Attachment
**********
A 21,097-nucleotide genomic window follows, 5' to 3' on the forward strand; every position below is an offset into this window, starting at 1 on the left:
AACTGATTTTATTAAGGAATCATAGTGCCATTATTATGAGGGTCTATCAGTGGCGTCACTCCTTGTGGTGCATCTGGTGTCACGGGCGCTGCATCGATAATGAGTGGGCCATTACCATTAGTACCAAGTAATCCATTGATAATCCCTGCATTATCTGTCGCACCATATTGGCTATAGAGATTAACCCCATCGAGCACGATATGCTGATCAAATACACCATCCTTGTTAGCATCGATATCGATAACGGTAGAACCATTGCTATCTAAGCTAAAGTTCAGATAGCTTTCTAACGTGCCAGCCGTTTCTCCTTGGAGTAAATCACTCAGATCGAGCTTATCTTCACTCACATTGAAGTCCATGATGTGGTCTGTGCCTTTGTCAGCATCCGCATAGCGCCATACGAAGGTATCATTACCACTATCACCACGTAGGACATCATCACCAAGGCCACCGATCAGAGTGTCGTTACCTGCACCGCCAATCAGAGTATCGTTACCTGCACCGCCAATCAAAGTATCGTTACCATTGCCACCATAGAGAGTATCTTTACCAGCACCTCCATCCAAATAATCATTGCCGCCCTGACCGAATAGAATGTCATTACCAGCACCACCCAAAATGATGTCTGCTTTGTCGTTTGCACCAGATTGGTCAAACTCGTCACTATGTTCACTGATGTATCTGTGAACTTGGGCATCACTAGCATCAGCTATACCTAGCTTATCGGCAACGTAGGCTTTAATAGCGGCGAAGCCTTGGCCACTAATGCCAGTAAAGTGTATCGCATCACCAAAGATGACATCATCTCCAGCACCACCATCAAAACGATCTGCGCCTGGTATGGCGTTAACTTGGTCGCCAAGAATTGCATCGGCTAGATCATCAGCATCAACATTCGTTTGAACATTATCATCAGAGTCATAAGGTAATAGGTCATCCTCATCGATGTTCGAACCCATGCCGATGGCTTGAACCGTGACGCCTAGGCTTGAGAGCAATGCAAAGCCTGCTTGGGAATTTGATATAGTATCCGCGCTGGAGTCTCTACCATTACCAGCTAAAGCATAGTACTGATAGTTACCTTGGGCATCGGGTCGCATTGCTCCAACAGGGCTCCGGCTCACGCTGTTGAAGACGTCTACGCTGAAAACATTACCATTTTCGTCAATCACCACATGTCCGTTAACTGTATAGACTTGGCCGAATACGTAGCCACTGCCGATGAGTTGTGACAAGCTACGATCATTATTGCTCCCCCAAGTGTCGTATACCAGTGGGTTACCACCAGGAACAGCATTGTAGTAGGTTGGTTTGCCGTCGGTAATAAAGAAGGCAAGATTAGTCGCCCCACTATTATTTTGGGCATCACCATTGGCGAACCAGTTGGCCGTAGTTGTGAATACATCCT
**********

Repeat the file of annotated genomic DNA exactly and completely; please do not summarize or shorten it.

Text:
A 21,097-nucleotide genomic window follows, 5' to 3' on the forward strand; every position below is an offset into this window, starting at 1 on the left:
AACTGATTTTATTAAGGAATCATAGTGCCATTATTATGAGGGTCTATCAGTGGCGTCACTCCTTGTGGTGCATCTGGTGTCACGGGCGCTGCATCGATAATGAGTGGGCCATTACCATTAGTACCAAGTAATCCATTGATAATCCCTGCATTATCTGTCGCACCATATTGGCTATAGAGATTAACCCCATCGAGCACGATATGCTGATCAAATACACCATCCTTGTTAGCATCGATATCGATAACGGTAGAACCATTGCTATCTAAGCTAAAGTTCAGATAGCTTTCTAACGTGCCAGCCGTTTCTCCTTGGAGTAAATCACTCAGATCGAGCTTATCTTCACTCACATTGAAGTCCATGATGTGGTCTGTGCCTTTGTCAGCATCCGCATAGCGCCATACGAAGGTATCATTACCACTATCACCACGTAGGACATCATCACCAAGGCCACCGATCAGAGTGTCGTTACCTGCACCGCCAATCAGAGTATCGTTACCTGCACCGCCAATCAAAGTATCGTTACCATTGCCACCATAGAGAGTATCTTTACCAGCACCTCCATCCAAATAATCATTGCCGCCCTGACCGAATAGAATGTCATTACCAGCACCACCCAAAATGATGTCTGCTTTGTCGTTTGCACCAGATTGGTCAAACTCGTCACTATGTTCACTGATGTATCTGTGAACTTGGGCATCACTAGCATCAGCTATACCTAGCTTATCGGCAACGTAGGCTTTAATAGCGGCGAAGCCTTGGCCACTAATGCCAGTAAAGTGTATCGCATCACCAAAGATGACATCATCTCCAGCACCACCATCAAAACGATCTGCGCCTGGTATGGCGTTAACTTGGTCGCCAAGAATTGCATCGGCTAGATCATCAGCATCAACATTCGTTTGAACATTATCATCAGAGTCATAAGGTAATAGGTCATCCTCATCGATGTTCGAACCCATGCCGATGGCTTGAACCGTGACGCCTAGGCTTGAGAGCAATGCAAAGCCTGCTTGGGAATTTGATATAGTATCCGCGCTGGAGTCTCTACCATTACCAGCTAAAGCATAGTACTGATAGTTACCTTGGGCATCGGGTCGCATTGCTCCAACAGGGCTCCGGCTCACGCTGTTGAAGACGTCTACGCTGAAAACATTACCATTTTCGTCAATCACCACATGTCCGTTAACTGTATAGACTTGGCCGAATACGTAGCCACTGCCGATGAGTTGTGACAAGCTACGATCATTATTGCTCCCCCAAGTGTCGTATACCAGTGGGTTACCACCAGGAACAGCATTGTAGTAGGTTGGTTTGCCGTCGGTAATAAAGAAGGCAAGATTAGTCGCCCCACTATTATTTTGGGCATCACCATTGGCGAACCAGTTGGCCGTAGTTGTGAATACATCCT